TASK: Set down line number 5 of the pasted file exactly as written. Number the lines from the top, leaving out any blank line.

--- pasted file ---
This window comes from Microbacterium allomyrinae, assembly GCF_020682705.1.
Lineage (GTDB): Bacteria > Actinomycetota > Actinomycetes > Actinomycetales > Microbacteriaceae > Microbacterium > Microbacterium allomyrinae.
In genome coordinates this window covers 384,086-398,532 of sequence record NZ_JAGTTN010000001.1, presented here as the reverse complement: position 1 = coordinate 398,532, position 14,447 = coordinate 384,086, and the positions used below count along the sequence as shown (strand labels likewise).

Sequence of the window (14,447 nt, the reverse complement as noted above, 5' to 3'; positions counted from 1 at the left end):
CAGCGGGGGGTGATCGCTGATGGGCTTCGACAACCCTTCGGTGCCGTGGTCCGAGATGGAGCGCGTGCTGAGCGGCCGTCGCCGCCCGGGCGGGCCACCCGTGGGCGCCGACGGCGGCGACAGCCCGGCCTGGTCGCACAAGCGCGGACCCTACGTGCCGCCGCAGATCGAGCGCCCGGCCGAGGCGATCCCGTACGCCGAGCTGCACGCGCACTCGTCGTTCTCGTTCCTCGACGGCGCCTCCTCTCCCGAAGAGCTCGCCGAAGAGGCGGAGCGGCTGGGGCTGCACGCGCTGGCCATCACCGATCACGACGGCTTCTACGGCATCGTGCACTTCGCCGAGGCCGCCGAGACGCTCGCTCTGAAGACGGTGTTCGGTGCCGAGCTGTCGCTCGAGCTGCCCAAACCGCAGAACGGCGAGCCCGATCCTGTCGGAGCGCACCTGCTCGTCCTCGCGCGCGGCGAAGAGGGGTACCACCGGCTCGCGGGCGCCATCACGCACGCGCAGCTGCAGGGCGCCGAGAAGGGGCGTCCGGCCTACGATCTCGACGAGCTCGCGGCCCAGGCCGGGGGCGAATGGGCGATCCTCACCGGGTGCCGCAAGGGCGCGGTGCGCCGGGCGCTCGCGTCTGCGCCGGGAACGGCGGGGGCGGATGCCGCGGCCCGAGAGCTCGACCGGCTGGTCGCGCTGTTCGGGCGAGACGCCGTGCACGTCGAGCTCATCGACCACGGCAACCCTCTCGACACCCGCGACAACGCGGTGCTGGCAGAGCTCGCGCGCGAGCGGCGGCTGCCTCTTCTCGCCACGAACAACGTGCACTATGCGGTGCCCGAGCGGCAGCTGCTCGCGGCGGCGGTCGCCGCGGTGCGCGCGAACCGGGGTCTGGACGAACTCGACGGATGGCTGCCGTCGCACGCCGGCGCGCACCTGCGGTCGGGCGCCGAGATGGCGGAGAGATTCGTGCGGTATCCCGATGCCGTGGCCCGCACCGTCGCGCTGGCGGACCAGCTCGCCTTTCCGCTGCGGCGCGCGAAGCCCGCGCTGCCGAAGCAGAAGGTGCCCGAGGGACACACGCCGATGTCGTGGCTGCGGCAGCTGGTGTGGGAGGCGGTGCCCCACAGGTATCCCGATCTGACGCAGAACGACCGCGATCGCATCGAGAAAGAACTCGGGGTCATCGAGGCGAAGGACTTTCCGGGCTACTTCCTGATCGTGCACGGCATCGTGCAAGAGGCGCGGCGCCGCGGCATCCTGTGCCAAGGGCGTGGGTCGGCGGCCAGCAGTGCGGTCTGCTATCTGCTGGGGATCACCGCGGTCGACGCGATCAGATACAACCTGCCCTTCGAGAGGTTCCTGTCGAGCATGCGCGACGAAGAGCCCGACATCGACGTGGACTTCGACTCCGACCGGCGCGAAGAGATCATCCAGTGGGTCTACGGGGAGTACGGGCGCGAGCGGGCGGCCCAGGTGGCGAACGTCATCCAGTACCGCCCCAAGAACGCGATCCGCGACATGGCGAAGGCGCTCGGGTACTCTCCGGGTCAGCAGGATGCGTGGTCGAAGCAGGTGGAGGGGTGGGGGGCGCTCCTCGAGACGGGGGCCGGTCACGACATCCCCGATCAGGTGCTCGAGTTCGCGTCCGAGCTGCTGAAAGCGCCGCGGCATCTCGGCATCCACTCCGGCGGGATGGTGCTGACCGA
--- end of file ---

CAGCGGGGGGTGATCGCTGATGGGCTTCGACAACCCTTCGGTGCCGTGGTCCGAGATGGAGCGCGTGCTGAGCGGCCGTCGCCGCCCGGGCGGGCCACCCGTGGGCGCCGACGGCGGCGACAGCCCGGCCTGGTCGCACAAGCGCGGACCCTACGTGCCGCCGCAGATCGAGCGCCCGGCCGAGGCGATCCCGTACGCCGAGCTGCACGCGCACTCGTCGTTCTCGTTCCTCGACGGCGCCTCCTCTCCCGAAGAGCTCGCCGAAGAGGCGGAGCGGCTGGGGCTGCACGCGCTGGCCATCACCGATCACGACGGCTTCTACGGCATCGTGCACTTCGCCGAGGCCGCCGAGACGCTCGCTCTGAAGACGGTGTTCGGTGCCGAGCTGTCGCTCGAGCTGCCCAAACCGCAGAACGGCGAGCCCGATCCTGTCGGAGCGCACCTGCTCGTCCTCGCGCGCGGCGAAGAGGGGTACCACCGGCTCGCGGGCGCCATCACGCACGCGCAGCTGCAGGGCGCCGAGAAGGGGCGTCCGGCCTACGATCTCGACGAGCTCGCGGCCCAGGCCGGGGGCGAATGGGCGATCCTCACCGGGTGCCGCAAGGGCGCGGTGCGCCGGGCGCTCGCGTCTGCGCCGGGAACGGCGGGGGCGGATGCCGCGGCCCGAGAGCTCGACCGGCTGGTCGCGCTGTTCGGGCGAGACGCCGTGCACGTCGAGCTCATCGACCACGGCAACCCTCTCGACACCCGCGACAACGCGGTGCTGGCAGAGCTCGCGCGCGAGCGGCGGCTGCCTCTTCTCGCCACGAACAACGTGCACTATGCGGTGCCCGAGCGGCAGCTGCTCGCGGCGGCGGTCGCCGCGGTGCGCGCGAACCGGGGTCTGGACGAACTCGACGGATGGCTGCCGTCGCACGCCGGCGCGCACCTGCGGTCGGGCGCCGAGATGGCGGAGAGATTCGTGCGGTATCCCGATGCCGTGGCCCGCACCGTCGCGCTGGCGGACCAGCTCGCCTTTCCGCTGCGGCGCGCGAAGCCCGCGCTGCCGAAGCAGAAGGTGCCCGAGGGACACACGCCGATGTCGTGGCTGCGGCAGCTGGTGTGGGAGGCGGTGCCCCACAGGTATCCCGATCTGACGCAGAACGACCGCGATCGCATCGAGAAAGAACTCGGGGTCATCGAGGCGAAGGACTTTCCGGGCTACTTCCTGATCGTGCACGGCATCGTGCAAGAGGCGCGGCGCCGCGGCATCCTGTGCCAAGGGCGTGGGTCGGCGGCCAGCAGTGCGGTCTGCTATCTGCTGGGGATCACCGCGGTCGACGCGATCAGATACAACCTGCCCTTCGAGAGGTTCCTGTCGAGCATGCGCGACGAAGAGCCCGACATCGACGTGGACTTCGACTCCGACCGGCGCGAAGAGATCATCCAGTGGGTCTACGGGGAGTACGGGCGCGAGCGGGCGGCCCAGGTGGCGAACGTCATCCAGTACCGCCCCAAGAACGCGATCCGCGACATGGCGAAGGCGCTCGGGTACTCTCCGGGTCAGCAGGATGCGTGGTCGAAGCAGGTGGAGGGGTGGGGGGCGCTCCTCGAGACGGGGGCCGGTCACGACATCCCCGATCAGGTGCTCGAGTTCGCGTCCGAGCTGCTGAAAGCGCCGCGGCATCTCGGCATCCACTCCGGCGGGATGGTGCTGACCGA